We find that frequency modulation due to scintillation and possibly the shape of the WSRT bandpass have an effect on the MCF at small delay values. This may be problematic in determining a coherence time. For PSR B0950+08 we find no signature of coherence. For PSR B0329+54 we find two features at small delay values: a peak in the first two bins and a broad excess reaching up to 35 s. We have shown that the shape of the bandpass can theoretically cause a peak in the first bins of the MCF. The bandpass correction, which uses the off-pulse, might not be effective in the case of PSR B0329+54 due to the frequency modulation present in the on-pulse. By comparing Fig. 4 with Fig. 1b, we see that scintillation reproduces the broad rise observed in the MCF of PSR B0329+54. Furthermore, a simulation of an increasing scintillation pattern on top of a flat bandpass, where the modulation due to the scintillation was overlapping, has shown that small changes in the scintillation pattern can cause a peak in the first bins of the MCF. This is similar to a time dependent variation in the bandpass itself. Moreover, when smaller timescales are used to calculate the MCF the peak is seen to decrease also indicating that scintillation may play a role here.
From the above, we conclude that scintillation can be responsible for both the broad excess as well as the peak in the first two bins of the MCF of PSR B0329+54.
We now discuss whether the excess found in the MCF of three
pulsars by JAP could also be due to scintillation.
In Table 3 we show the similarity between the
diffractive decorrelation bandwidth of the different pulsars and their
coherence time, defined
as the point where the MCF becomes zero. The values for
were scaled from a frequency of 51 MHz for PSR B0950+08 and from
1 GHz for the other pulsars, assuming
(Cordes et al. 1985). No errors were quoted
in Cordes (1986), however it is known that
can vary significantly with time, in
some cases as much as a factor of 2-3 (Bhat et al. 1999).
Assuming that the rise in the MCF is due to
scintillation, we estimate the MCF to become zero when
the order of
Table 3, we see that the values of the
reciprocal of the diffractive decorrelation bandwidth and the measured
coherence time (fourth and fifth column, respectively) are indeed
similar. For our result of PSR B0950+08 there is no measured
coherence time, while JAP find a coherence time for
this pulsar of 0.4 s. Assuming the diffractive decorrelation
bandwidth from Phillips & Clegg (1992) the time resolution of our data and
that of JAP are too large to see the scintillation. The observed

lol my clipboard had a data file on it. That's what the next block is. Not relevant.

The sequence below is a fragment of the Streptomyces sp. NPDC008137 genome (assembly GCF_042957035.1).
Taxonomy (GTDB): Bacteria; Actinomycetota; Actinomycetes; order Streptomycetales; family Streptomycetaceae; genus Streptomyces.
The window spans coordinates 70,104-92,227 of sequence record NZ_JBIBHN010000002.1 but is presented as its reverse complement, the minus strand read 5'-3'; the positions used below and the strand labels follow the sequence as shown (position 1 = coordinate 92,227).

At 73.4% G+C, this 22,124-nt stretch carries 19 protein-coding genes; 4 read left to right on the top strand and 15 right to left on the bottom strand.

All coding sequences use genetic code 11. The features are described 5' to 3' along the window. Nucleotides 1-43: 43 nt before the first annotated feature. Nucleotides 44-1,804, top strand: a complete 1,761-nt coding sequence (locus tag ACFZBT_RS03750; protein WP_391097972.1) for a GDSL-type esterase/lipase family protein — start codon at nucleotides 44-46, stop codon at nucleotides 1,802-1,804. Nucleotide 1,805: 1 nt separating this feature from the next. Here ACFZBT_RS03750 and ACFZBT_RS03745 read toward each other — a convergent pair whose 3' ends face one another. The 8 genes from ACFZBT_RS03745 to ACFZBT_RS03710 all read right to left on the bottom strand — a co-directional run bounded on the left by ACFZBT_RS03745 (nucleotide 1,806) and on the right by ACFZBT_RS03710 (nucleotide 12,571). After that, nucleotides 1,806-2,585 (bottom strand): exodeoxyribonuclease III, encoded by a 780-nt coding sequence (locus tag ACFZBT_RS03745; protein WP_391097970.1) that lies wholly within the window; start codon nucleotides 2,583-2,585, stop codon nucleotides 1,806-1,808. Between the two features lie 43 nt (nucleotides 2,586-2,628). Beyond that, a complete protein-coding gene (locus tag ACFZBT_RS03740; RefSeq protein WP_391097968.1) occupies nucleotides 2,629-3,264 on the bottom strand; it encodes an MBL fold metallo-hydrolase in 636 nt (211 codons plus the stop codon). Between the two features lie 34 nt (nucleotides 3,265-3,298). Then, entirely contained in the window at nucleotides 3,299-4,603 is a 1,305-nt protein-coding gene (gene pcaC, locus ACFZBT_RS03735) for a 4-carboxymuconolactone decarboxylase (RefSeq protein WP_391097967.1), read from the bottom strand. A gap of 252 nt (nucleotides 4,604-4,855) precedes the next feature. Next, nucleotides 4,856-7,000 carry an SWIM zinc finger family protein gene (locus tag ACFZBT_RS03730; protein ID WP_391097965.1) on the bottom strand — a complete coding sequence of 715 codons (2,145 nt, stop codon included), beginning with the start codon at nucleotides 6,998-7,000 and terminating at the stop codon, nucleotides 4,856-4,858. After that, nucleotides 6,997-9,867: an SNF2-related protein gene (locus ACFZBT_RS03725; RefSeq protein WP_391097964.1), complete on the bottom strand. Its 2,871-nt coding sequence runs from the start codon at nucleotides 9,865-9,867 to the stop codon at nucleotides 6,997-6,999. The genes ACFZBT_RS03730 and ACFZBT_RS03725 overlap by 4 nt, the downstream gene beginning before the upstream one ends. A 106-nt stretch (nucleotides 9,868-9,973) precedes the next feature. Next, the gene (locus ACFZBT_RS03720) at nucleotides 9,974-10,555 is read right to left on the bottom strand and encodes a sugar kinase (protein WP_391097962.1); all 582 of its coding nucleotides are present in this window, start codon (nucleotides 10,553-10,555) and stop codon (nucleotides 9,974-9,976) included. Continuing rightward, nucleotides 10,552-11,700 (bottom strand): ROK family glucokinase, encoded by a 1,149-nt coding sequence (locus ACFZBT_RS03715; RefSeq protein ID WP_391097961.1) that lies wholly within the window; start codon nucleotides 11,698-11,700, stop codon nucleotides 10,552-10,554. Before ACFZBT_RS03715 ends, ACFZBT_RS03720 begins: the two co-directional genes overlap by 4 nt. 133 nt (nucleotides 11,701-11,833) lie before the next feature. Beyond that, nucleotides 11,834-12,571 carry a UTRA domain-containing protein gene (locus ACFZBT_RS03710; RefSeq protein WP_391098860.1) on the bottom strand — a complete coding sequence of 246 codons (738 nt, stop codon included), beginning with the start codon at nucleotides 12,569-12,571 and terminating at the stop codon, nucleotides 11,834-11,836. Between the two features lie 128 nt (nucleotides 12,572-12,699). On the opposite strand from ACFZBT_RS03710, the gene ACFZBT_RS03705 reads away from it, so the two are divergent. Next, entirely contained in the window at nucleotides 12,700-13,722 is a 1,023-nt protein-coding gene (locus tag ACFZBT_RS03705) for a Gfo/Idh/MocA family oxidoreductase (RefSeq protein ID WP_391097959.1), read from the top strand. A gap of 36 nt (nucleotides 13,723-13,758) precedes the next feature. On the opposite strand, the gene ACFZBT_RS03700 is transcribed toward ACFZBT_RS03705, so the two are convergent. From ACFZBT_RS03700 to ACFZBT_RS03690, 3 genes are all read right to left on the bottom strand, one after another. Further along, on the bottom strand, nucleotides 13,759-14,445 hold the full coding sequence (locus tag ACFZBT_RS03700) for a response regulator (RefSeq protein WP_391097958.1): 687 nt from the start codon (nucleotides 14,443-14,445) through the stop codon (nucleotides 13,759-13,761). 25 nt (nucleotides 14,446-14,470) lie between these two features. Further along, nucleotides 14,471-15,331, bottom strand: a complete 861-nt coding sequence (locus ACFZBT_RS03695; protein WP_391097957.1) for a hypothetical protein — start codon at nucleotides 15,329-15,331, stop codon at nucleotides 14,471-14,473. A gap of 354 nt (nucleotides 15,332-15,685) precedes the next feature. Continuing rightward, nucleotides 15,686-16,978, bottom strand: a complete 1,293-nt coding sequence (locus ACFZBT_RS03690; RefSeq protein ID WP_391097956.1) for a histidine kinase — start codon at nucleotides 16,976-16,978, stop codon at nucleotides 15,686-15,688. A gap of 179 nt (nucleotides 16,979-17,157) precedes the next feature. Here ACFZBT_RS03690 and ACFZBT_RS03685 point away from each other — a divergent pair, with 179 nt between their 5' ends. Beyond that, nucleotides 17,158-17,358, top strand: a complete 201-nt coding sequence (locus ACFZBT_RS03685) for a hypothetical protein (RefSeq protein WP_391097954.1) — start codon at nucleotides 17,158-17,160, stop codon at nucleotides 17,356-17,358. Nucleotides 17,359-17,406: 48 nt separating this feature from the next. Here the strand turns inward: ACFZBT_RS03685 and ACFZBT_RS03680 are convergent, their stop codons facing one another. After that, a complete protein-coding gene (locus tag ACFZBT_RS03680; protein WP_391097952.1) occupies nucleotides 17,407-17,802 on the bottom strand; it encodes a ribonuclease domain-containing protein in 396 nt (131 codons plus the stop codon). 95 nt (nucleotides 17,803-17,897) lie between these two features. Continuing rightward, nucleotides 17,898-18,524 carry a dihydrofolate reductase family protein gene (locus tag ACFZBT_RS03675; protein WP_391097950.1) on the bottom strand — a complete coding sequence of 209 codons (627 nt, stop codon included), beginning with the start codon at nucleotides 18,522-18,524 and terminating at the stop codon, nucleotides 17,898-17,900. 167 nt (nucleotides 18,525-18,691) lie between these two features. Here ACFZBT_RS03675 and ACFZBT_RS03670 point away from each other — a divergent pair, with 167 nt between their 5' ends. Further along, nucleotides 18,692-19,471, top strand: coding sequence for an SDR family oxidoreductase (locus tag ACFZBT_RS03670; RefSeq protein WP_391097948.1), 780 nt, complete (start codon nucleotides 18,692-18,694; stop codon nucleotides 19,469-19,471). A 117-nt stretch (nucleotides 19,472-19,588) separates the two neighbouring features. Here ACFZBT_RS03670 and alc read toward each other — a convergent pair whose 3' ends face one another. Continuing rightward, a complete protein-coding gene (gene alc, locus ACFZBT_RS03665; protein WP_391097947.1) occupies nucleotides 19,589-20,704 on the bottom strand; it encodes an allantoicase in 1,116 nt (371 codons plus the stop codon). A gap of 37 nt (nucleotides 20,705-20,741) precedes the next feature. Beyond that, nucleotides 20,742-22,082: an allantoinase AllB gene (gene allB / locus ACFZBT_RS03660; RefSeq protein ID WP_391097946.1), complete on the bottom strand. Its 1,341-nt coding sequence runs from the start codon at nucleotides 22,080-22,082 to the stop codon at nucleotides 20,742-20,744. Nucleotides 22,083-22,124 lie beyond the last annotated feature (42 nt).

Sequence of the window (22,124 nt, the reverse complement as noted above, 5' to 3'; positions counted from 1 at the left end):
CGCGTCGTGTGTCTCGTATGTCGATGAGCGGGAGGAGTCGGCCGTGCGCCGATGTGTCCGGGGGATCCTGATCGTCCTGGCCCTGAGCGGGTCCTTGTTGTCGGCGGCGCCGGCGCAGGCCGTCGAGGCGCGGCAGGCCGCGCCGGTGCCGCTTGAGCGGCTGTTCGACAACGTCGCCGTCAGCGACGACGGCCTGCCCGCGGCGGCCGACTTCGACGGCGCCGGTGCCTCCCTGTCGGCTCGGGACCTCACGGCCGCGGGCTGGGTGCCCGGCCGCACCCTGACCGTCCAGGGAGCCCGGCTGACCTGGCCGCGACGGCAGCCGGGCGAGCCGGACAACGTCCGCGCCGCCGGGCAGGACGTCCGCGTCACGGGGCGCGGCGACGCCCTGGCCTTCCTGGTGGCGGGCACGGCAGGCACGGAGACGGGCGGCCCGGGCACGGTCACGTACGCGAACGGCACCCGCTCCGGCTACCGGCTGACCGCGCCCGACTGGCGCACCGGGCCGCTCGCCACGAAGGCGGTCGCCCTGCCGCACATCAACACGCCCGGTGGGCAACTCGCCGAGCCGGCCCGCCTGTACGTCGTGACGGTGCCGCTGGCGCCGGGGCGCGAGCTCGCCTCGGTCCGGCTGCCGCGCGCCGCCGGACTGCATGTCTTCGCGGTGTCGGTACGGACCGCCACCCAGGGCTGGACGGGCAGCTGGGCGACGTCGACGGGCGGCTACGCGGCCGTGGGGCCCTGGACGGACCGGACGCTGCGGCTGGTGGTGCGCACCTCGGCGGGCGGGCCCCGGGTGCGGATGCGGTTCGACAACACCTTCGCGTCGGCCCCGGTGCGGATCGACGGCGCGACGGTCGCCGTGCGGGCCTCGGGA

feature in the MCF for PSR B0950+08 of JAP (see their Fig. 1) might then
result from a time variation in the bandpass of their data. There is,
however, some controversy as to what
the diffractive decorrelation bandwidth for PSR B0950+08 is. According
to Cordes (1986)
is 4.0 MHz at an observing
frequency of 430 MHz. This gives a value for
0.25 s, which is in the order of size of the coherence time of
0.4 s, measured by JAP. Assuming the value given by Cordes (1986),
it would appear that the signal-to-noise ratio in our data is
insufficient to see the scintillation, as we see no excess in the MCF.
For PSR B1937+21, JAP also found no coherence time. Although this
pulsar is known to scintillate, the value for
is so large that we can expect
the excess in the MCF due to scintillation to be smeared out over such
a large range of delays as to make it unmeasurable with the sensitivity of their observation.
|Pulsar||Frequency||Time resolution||Measured coherence|
|B0329+54||328||100||29 kHz ||34||35 |
|B0823+26||430||100||0.81 MHz ||1.2||1.5 |
|B0950+08||382||50||GHz ||4.5||none |
|B0950+08||430||100||GHz ||2.9||0.4 |
|B1133+16||430||100||1.47 MHz ||0.67||1.1 |
|B1937+21||430||100||4.2 0.9 kHz ||238||none |
We conclude that scintillation and possibly the shape of the bandpass causes the excess in the MCF of our data from PSR B0329+54. Furthermore, we conclude that the coherent features, found by JAP, also appear to be the result of scintillation. We therefore cannot confirm that the MCF is clearly showing us the presence of coherence in these pulsars.
The authors would like to thank J. Cordes for his extensive comments and F. A. Jenet for his helpful discussions which have both greatly contributed to the accuracy and clarity of this paper.